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Austria - Tirol - Schüsselkar - Bayerischer Traum (9 pitches, VIII-)

Wetterstein, Schüsselkar -  Bayerischer Traum (300m, 8 pitches, VIII-)


A nice day outta there with Birgit trying a long time project of her.
Around 400 meters high, steep and a classic line. It´s located on the Southface of Schüsselkarspitze in the Wetterstein Mountains. It was opend in 1980 by Josef Heinl and Albert Gilgenrainer (10.10.1980) and first free climbed in 1983......Soloed by Hansjörg Auer in 2011... (link)

The Schüsselkarspitze is the premiere rock climbing mountain in the Wetterstein Range. It's south and south-east faces are lined with famous climbs from the last 100 years.

In the days of Hans Dülfer, it was the Herzog-Fiechtl route that drew admiration. It's still a fine climb today, employing two classical pendulum traverses. Stout Grade VI climbing was being done by the 1930s with the astonishing Peters/Haringer route, and then the Direct South Face (UIAA Grade VII) by Aschenbrenner/Rainier in 1939. The 1980s saw climbs of grade IX being put up by adventure climbers like Heinz Zak,  ("Leben im Sonnenschein").
W. Gullich aK. Albert also left some footprint here ("Locher vom Hocker VIII-")

In Hermann Buhl's magnificent book, "Nanga Parbat Pilgrimage," he devotes a chapter to the Schüsselkarspitze, describing his repeat of several of the peaks most famous climbs on the beetling overhangs of the South and Southeast faces. He writes "I visited the Schüsselkarspitze in the Wetterstein Range again and again. Everything a climber can ask for is to be found on its South Face."


 Indeed, there are excellent cracks, corners, overhangs, faces, smooth slabs and slabs with water runnels, and a curious lack of chimneys.

The routes have every kind of protection regime as well. The gamet runs from entirely bolted sport climbs ("Wolke 7" a magnificient route of 7 pitches in the 7th grade)  to almost completely self-protected climbs. I say almost because the majority of climbs will have either pitons or bolts in place for belay stances.

The peak was first climbed via the North Flank in 1894 by Schuster and Moser. This route is not popular today, offering rather loose and unappealing climbing. If approaching from the north, it's better to make for the Wangscharte and then follow the West Ridge.
Approach from the Puittal :

This approach is useful for climbs on the Southeast and East faces, obviating the need to climb over the Scharnitzjoch (pass) and down to the base of the walls. Begin hiking in the tiny hamlet of Lehner in the Leutasch valley. Follow a wide trail north then after crossing bridge go northwest up through forest into the Puittal (valley). At about 1500 meters elevation the route breaks out of the trees and continues gently up the valley with a fine view of the Schüsselkarspitze all the while. To reach routes on the south face leave the trail at about 1800 meters and head north to a small basin below the face. Scree and heather leads directly to the routes (usually starting a bit below 2200 meters elevation). 2h 15min in total for approx 1100m of elevation gain.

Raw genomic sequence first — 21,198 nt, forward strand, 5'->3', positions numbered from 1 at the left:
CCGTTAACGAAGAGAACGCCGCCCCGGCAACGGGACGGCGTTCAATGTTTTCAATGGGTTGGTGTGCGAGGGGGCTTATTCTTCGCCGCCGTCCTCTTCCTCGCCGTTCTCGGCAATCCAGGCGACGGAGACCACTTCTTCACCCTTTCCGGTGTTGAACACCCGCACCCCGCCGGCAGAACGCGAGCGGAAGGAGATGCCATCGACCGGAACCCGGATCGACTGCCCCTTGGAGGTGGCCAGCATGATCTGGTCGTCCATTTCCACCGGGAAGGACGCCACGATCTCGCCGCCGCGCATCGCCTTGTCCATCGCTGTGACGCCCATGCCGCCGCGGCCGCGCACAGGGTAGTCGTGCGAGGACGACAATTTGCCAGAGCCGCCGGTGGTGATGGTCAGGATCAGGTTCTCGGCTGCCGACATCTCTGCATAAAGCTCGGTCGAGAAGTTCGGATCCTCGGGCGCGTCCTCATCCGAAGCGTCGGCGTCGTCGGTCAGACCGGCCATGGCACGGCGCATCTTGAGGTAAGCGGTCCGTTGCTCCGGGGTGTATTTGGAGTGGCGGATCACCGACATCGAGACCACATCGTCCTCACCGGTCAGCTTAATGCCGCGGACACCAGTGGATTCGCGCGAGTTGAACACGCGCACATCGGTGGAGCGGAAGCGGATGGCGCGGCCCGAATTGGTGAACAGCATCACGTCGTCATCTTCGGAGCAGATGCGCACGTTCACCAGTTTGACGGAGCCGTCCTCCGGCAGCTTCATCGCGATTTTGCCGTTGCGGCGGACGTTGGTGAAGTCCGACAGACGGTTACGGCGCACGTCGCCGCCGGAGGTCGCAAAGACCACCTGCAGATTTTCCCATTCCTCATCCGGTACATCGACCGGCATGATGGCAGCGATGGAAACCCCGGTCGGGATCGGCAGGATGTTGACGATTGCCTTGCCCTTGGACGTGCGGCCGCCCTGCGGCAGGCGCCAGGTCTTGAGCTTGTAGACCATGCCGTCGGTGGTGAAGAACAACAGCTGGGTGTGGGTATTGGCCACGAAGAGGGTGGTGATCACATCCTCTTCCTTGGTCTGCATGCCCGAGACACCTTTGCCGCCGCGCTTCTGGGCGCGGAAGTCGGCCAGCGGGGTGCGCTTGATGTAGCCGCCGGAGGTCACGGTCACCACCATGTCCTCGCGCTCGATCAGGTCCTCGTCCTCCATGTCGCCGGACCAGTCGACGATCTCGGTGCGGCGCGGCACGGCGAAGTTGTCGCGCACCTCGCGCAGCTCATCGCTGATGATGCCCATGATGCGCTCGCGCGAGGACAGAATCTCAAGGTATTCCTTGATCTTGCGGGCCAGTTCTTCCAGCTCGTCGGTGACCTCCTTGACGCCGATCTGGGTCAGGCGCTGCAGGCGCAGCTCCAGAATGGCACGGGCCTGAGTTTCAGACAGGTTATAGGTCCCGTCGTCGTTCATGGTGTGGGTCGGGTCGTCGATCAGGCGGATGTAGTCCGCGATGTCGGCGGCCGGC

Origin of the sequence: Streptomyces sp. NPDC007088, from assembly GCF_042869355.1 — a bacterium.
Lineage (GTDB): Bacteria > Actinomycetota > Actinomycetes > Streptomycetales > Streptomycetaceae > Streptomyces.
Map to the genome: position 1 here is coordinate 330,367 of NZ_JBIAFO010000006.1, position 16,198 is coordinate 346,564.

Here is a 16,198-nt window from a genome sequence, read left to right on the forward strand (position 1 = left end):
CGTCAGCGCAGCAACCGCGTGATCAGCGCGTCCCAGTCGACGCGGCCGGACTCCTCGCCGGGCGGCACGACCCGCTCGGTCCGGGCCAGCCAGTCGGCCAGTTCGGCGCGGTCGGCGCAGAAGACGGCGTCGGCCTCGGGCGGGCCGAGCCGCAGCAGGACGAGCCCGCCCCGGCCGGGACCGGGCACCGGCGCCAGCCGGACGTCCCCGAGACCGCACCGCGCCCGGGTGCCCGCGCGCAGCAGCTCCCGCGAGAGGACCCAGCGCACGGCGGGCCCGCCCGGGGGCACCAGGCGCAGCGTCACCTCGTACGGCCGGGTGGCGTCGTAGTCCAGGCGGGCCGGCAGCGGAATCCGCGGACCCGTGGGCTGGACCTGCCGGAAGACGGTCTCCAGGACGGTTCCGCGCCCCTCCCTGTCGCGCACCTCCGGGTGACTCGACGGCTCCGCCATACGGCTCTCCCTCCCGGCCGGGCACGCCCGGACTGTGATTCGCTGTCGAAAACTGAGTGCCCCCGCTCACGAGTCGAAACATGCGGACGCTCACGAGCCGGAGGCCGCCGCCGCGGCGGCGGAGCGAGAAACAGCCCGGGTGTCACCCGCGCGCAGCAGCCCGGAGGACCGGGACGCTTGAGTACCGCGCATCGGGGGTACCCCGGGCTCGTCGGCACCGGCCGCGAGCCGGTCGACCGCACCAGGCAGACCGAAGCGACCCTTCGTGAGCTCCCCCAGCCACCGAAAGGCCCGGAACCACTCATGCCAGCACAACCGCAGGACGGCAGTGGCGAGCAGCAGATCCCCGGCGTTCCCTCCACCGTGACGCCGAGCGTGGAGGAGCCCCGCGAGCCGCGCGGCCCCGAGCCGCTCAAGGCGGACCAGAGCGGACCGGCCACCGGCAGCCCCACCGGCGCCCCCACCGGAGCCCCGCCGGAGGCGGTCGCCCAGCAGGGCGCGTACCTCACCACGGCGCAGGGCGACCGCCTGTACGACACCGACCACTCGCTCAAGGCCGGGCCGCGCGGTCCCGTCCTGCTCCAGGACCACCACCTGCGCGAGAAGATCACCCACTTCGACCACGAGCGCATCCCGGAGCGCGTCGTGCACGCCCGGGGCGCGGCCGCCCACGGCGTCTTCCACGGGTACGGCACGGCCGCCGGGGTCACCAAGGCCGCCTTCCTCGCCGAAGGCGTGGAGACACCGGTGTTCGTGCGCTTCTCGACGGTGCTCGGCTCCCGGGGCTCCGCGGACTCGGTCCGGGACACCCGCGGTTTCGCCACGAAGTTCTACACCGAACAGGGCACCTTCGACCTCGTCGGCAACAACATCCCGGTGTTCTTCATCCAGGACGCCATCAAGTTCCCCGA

Detailed description of the route:
We climbed the route till out of the major difficoulties and from were it still makes sense to rappel out. Avoiding in this way the long ridge to get back down walking.

1. (VI-) starting at the Friedempfeife inscription (a parallel route from Hainz Zak sharing the first pitch)  not easy for the grade (35m 3 bolts)
2. (IV-) do not go up straight to the obvious bolts, climb instead below the roof on the right. takes good gear (25m, 1 sandhur)
3. (V) Nice features-rich slab (20m,  3 bolts)
4. (VII) slab from right to left easy with one single boulder  movement at the end ..i had to hook with my right feet toe ,,,,,, weird! (20m, many bolts)
5. (VI+) The pitch of the pitch ;-) a detached crack to be climbed in Piaz mode ;-)  (35m, 2 fixed...not really to be trusted, old Slinges... it takes gear from 0.75 BD at the beginning then DB 1,3,4,5 in thus order...if  you need more you are in the wrong place
6. (VII-)  Nice but long (45m, several bolts)
7.(VIII-) great sharp rock  with one single hard at the beginning, then easy and nice (35m, several bolts)
8. (VI+) Hard for the grade and overhanging (45m, 5 bolts)

from here the top is reached via the Peters-Haringer (1934) with 4-5 pitched  up to VI and descent via the west ridge.... or it is possible to rappel (5 rappels, somethimes it needs to clip some bolts to reach the belays easily...).

Suggested Rappels (5x with 60m double rope.)

  1. from belay n.9 rappel straight back to the belay n. 8
  2. from belay n. 8 straight down to an extra belay....(the random webbing is old and in poor conditions... we reinforced with a nut with we left in place plus a a new sling..) The good thing is that from here one can get straight down to the belay n.4. 
  3. From the "external belay" rappel to belay n.4
  4. From here rappel to belay n.1
  5. last rappel to the ground

the topo is old and shows rappelling belays which do not exists anymore
an Up to date topo - 2014 - with the rappel scheme


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